Sprawling across the cusp of the Eastern and Western world, this historic city was once the seat of some of the greatest empires the world has ever seen. Istanbul today masterfully dances on the delicate line separating the modern from the archaic. The city embodies the juxtaposition of the past and the present, giving itself in it’s entirety to neither. The affect of Kemal Atatürk’s modernising regime is seen everywhere in the romanised script that covers the city that was once the crowning jewel of the Ottoman Empire.
While Kemalism erased much of Turkey’s Ottoman culture, the remnants of the Ottoman Empire are found in more than just the awe-inspiring historical structures of the city. There is a certain poetic melancholy to these structures, when you set foot inside you cannot help but be drawn into the stories of the past, of kings and of empires. It is only when you leave and reality once again takes it’s grip, that you will be struck with the crushing sense of nostalgia for an era that you have not had the privilege of witnessing.
In this Post
- Istanbul 101
- How to Get To Istanbul
- Getting Around
Turkish. English is understood by some of the younger locals, but by and large most people speak only fragments of English. Despite this, it’s not difficult to find your way around; Istanbul is very tourist friendly.
1 USD = 2.86 Turkish Lira 1 Euro = 3.24 Turkish Lira
Remember, in most market places, haggling is expected so vendors start double sometimes triple the actual price.
Culture and History enthusiasts, Food enthusiasts
How to Get There:
Arrival in Istanbul is through the Istanbul Atatürk Airport.
Beginning April 10, 2014, the Turkish Ministry of Foreign Affairs will no longer provide visas on arrival to foreign travelers. All foreigners must obtain their Turkish visas electronically prior to departure from their country of residence. You need to have a travel document valid for at least 6 months from the date you intend to enter Turkey.
Check here if you need to see if you need a visa to Turkey.
I recommend staying in Aksaray, it’s close enough to Sultanahmet that you don’t waste too much time (>15 minutes) on the metro, but far enough to avoid exorbitant prices. AirBnbs for the area can be found here.
On foot, metro. The metro in Istanbul is fairly cheap,extremely efficient, and take you just about anywhere you want to go.
The Sultan Ahmet Mosque or the Blue Mosque. Built in 1601, the Blue Mosque remains one of the most popular mosques in Istanbul. Source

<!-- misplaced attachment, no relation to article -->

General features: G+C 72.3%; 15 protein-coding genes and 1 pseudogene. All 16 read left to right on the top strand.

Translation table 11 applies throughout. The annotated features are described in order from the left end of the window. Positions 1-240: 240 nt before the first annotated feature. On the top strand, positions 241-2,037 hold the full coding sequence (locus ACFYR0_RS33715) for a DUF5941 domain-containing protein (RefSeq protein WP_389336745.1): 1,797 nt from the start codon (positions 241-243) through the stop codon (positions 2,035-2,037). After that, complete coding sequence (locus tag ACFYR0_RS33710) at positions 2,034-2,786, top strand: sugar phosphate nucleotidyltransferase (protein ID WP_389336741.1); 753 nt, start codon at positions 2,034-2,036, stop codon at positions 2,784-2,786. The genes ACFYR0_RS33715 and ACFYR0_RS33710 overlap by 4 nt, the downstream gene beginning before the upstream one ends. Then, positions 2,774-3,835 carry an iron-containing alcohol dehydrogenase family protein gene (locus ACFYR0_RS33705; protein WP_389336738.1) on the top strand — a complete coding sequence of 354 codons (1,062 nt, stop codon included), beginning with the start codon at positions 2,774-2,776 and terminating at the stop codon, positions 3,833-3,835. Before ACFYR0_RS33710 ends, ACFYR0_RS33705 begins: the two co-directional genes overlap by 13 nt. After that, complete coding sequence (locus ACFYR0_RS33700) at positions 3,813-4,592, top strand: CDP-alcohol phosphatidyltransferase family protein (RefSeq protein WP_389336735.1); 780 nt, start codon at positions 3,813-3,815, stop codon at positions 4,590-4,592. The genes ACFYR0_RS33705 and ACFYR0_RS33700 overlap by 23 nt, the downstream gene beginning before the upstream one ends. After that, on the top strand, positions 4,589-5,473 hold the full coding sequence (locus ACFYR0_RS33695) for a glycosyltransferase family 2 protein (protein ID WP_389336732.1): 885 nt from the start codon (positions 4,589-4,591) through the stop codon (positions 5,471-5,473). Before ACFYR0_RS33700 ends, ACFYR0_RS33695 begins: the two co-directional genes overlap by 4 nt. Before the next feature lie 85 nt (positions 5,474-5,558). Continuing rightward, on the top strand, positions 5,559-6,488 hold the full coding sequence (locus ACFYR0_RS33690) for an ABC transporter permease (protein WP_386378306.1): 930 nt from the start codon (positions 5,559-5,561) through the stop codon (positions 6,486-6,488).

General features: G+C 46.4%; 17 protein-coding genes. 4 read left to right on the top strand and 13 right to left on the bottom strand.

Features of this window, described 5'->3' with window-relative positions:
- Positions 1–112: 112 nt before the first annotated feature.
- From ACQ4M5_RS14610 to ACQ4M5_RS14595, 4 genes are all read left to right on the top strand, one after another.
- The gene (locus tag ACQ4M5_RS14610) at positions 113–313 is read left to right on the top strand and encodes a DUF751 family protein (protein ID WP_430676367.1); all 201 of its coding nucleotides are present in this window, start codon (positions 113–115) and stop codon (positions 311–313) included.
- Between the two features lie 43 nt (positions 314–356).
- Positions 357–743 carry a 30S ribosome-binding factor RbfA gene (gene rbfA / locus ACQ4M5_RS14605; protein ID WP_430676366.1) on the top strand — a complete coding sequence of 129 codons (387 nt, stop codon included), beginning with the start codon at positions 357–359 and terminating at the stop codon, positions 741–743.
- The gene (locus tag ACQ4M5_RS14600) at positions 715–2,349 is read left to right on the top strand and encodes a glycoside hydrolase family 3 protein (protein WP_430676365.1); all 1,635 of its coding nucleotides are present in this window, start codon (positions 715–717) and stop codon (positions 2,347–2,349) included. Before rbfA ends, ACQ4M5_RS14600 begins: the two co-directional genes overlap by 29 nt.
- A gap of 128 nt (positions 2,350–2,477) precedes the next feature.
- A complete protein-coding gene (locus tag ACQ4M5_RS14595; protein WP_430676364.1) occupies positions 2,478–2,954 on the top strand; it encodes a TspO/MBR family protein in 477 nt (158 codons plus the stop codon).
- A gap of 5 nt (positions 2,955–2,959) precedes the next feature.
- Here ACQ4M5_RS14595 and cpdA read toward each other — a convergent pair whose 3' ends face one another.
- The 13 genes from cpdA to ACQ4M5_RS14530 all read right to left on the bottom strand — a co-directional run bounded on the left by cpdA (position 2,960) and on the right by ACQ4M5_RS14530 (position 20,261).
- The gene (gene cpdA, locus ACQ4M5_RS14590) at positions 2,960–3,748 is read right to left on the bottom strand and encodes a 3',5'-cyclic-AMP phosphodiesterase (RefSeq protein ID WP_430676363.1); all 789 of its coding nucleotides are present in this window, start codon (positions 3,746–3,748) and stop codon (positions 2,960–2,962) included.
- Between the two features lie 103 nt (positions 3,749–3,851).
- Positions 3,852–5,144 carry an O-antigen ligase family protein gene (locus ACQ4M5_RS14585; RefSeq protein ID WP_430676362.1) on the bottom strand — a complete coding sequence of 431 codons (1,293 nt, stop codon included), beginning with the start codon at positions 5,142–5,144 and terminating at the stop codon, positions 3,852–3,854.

The story of Hagia Sophia is the story of Turkey, it started of as a Greek Orthodox church, which then became a mosque and is now a museum. Built in 537 AD, it has survived centuries of conquest, natural disasters and more and today embodies both religions of Turkey’s past.
The Topkapi Palace, once home to the Sultans of the Ottoman Empire for 400 years, is now a museum of Islamic heritage with several artefacts that belonged to the Prophet Muhammad.
The Mecca of all bazaars, with over 4000 stores, the Grand Bazaar is one of the oldest and the largest bazaars in the world. Be sure to haggle for the best price!
The Bosphorus bisects Turkey into it’s Eastern and Western halves, a scenic cruise along it’s waters will gift you the right to brag of having straddled the continents of Europe and Asia at once.
Head to the Galata Tower for a bird’s eye view of this picturesque city.
A quick ferry ride will take you to Prince’s Island, easily one of the most beautiful places on the planet with it’s gorgeous old world charm. No motor vehicles are permitted on the island, so you can choose to see it on foot, or rent a bike or perhaps, tour on a horse drawn carriage.
Uludag is a hill station accessible via cablecar or ‘Teleferik’ from the little town of Bursa. After enjoying a walk in the brisk mountain air, you can fight off the chill by barbecuing the freshest meat you will ever taste, and then sit back and enjoy your meal with a cup of steaming Apple Tea.
The food in Turkey alone would be enough to convince me to move there. Succulent kebabs, fragrant Simit, and Sahlep, a drink unlike any other.
My absolute favourites were:
- Iskendar Kebabs: Pita bread with grilled lamb soaked in tomato sauce, butter and yoghurt comes together to form the most incredible culinary experience I have had till date. To try authentic iskendar kebabs, head to it’s birthplace in Bursa.
- Sahlep: Made of orchid tubers, this rich, spicy drink is the perfect thing to warm you up on a chilly afternoon.
- Simit: Simit is the local bread sold in all sorts of flavours, shapes and sizes. You can find it sold on just about any street or head to your nearest Simit Sarai.
Like most tourist destinations, Istanbul requires you to haggle with tenacity, especially if you decided to foray in the Grand Bazaar. Turkish scarves are gorgeous, as are their lamps. Traditional Turkish jewellery features an blue and white eye designed to ward off the effects of an evil eye.
Ceramics from Izmir known as Iznik pottery are particularly gorgeous and are said to last a lifetime, these tend to me a little more expensive than your average bowl.
Note: Be wary of designer dupes being sold as originals.
While Istanbul has been relatively safe in the last few years, the recent flurry of terrorist attacks means that it isn’t quiet as safe as it has been.
Have you been to Istanbul or any other part of Turkey? How did you like it? Do you have any tips to share? Or are you planning a trip there?
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